Preferably, the conveyor belt is endless and, after leaving the electrodip bath, can be guided via a rinsing device for the coated small parts or the coated bulk goods, as well as devices for cleaning the conveyor belt in the form of a rinsing device and a cleaning brush for the external belt surface back to the electrodip bath.
The conveyor belt can be provided with a lateral guidance. Pursuant to a preferred embodiment, it is provided with cams for the small parts.
It is advantageous if the container for the electrodip bath contains one or more counter-electrodes encapsulated in electrodialysis pockets and arranged preferably in a parallel plane to the conveyor belt. Devices for shifting the position of the counter-electrodes may be contained in the electrodip bath.
Preferably, the conveyor belt is provided with drive chains at one or both sides. The conveyor belt is preferably moved by means of drive rollers, which are preferably synchronized to allow movement of the conveyer belt without slippage and without tensile stress.
Pursuant to a preferred embodiment, the conveyor belt, emerging from the container of the electrodip bath, is followed by another conveyor belt to accommodate the small parts or bulk goods, the additional conveyor belt serving to pass the coated small parts through a rinsing device.
This additional conveyor belt can also serve to introduce the coated small parts into the baking oven. However it is also possible to have the additional conveyer belt followed by another conveyor belt, which takes over the small parts from the conveyor belt, which is intended for the rinsing device, and passes through the baking oven.
In any case, the conveyor belt which passes through the balking oven, is preferably formed from a material or coated with a material, which is not wetted by the paint to be baked and is thermally stable at the baking temperatures required.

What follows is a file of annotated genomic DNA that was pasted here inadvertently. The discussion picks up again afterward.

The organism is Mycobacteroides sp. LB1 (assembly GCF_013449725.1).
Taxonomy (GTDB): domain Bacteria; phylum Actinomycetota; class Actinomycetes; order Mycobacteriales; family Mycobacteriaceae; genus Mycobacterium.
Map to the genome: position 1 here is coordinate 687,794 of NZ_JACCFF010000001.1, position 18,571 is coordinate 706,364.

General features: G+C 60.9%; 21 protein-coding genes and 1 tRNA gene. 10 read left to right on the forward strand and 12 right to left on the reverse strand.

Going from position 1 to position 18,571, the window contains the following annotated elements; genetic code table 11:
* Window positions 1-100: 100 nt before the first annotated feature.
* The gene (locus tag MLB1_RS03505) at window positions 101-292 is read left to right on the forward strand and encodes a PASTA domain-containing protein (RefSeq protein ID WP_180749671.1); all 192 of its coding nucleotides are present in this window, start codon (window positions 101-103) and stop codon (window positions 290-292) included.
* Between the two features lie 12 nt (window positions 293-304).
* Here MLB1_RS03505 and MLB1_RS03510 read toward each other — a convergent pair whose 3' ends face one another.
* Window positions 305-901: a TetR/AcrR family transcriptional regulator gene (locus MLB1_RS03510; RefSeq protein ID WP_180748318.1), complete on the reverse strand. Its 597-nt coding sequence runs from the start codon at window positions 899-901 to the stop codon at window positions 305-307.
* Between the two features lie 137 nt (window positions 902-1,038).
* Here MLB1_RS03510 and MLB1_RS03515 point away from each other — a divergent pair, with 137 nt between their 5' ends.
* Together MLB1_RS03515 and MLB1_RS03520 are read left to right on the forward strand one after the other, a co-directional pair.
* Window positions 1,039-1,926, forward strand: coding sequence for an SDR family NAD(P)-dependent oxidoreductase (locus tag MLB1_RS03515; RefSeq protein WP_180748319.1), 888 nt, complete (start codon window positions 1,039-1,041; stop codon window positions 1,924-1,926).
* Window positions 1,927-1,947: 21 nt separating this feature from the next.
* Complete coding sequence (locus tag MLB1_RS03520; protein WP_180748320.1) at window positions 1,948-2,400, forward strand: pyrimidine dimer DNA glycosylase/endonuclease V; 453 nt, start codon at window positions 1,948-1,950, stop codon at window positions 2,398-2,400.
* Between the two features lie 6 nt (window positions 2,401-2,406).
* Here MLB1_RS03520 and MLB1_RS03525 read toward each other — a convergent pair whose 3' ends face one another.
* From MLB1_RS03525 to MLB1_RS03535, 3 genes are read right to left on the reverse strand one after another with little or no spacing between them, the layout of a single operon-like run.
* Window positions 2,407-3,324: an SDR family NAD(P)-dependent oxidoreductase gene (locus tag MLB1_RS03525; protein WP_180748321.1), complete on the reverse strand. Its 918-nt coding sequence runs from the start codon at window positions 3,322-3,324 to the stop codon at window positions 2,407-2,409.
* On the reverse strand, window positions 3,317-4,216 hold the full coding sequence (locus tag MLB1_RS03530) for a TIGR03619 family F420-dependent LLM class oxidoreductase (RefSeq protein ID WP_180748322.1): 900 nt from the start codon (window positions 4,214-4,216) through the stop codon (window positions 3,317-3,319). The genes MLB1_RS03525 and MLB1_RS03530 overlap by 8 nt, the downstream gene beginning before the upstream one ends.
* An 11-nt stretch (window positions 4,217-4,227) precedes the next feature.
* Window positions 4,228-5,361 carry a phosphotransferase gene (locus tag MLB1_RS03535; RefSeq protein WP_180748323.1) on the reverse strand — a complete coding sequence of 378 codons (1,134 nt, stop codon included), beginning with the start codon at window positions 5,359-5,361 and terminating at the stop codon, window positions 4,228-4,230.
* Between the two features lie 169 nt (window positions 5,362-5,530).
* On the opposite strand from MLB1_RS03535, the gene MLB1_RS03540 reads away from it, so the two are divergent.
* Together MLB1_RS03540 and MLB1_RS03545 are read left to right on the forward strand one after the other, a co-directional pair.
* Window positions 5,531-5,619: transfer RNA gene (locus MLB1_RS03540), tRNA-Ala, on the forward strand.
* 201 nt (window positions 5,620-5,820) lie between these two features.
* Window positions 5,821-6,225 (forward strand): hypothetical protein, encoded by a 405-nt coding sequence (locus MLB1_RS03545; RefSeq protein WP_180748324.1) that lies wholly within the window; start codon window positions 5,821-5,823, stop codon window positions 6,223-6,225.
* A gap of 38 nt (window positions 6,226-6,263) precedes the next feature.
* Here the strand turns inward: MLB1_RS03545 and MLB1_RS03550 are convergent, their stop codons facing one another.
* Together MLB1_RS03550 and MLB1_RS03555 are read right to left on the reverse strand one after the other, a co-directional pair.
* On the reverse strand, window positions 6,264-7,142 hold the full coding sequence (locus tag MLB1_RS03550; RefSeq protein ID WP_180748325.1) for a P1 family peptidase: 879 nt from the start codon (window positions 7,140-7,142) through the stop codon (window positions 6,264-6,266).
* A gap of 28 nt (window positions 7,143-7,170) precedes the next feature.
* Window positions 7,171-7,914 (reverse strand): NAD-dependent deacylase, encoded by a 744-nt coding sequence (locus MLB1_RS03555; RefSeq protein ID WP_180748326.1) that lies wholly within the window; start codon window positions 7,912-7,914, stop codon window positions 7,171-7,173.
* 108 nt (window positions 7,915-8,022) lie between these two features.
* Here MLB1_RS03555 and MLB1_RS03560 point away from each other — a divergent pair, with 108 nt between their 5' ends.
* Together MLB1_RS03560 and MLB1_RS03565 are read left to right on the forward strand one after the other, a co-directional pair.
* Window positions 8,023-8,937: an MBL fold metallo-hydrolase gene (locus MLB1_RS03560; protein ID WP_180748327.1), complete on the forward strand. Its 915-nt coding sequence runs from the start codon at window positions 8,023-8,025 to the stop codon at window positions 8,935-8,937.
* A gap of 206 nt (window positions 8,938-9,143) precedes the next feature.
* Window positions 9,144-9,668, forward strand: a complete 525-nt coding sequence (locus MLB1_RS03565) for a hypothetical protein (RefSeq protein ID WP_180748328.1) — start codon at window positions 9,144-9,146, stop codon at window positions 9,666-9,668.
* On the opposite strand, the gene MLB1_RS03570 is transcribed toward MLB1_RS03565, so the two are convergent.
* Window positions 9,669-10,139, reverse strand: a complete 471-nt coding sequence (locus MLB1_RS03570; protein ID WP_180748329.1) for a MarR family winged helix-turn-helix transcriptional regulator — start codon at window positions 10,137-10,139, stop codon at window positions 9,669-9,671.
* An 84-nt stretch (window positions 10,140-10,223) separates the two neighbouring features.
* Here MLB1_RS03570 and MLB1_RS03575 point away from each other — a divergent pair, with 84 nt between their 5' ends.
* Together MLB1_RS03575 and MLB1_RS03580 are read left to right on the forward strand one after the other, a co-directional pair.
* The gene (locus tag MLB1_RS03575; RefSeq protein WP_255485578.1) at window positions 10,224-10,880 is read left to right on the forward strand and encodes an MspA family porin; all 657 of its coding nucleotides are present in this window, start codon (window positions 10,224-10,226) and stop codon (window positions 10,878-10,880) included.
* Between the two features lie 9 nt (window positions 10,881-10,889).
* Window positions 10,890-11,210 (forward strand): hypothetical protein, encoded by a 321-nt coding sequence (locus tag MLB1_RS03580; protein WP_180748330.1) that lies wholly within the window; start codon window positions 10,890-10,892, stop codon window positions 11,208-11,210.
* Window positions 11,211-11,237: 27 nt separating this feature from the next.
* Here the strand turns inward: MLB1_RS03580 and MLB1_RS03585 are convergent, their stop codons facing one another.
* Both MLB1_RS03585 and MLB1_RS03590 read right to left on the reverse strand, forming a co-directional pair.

It is advantageous if the conveyor belt, which passes through the electric dip bath, as well as the conveyor belt are designed so that only small contact areas are possible with the small parts. For this purpose, the conveyor belt can be constructed, for example as a spiral wire belt with a round or triangular profile of the spirals. It is advantageous if the material of such spirals is stainless steel.
A slide, which is acted upon by a film of water, may be provided, for example, between the conveyor belt leaving the electrodip bath and the further conveyor belt for the rinsing device.
In the following, an example of an apparatus for the continuous electrophoretic dip coating of small parts pursuant to the inventive method is described. It is understood that the example is given by way of illustration and not by way of limitation. The structure of the apparatus is shown in FIG. 1.
From a charging device 5, such as a vibrating conveyer, small parts or bulk goods 6, which are to be coated, are charged onto the conveyor belt 4 in a single layer. This type of charging with a vibrating conveyer is particularly recommended for thin and flat small parts, such as washers.
In the case of small parts with a cylindrical cross-section, which can roll off easily, it is more suitable to charge the parts onto a conveyor belt with cams, which prevent the small parts rolling off the conveyor belt, or onto a conveyor belt with a profile that prevents rolling off. A pusher, which is not shown in FIG. 1 and the height above the conveyor belt of which is adjustable, is located behind the charging device. With this pusher, a single layer of products can be guaranteed.
The conveyor belt 4 dips into the coating bath 7 at an angle that is less than 15 degrees. Sliding of the small parts or bulk goods can generally be prevented by such a small immersion angle.
By diverting the conveyor belt via a baffle, which is not shown in FIG. 1, the position of the small parts on the conveyor belt is changed. The original contact points between the small parts and the conveyor belt are exposed and can be coated. A change in the contact points between the small parts and the conveyor belt already takes place by diversion of the conveyor belt in the electrodip bath, provided that the profile of the conveyer belt is suitable. Such a possibility is shown in FIG. 2 With a diversion 40 of 15 degrees, the distance 41 or 42 between adjacent contact points 43 changes by 25% in this example.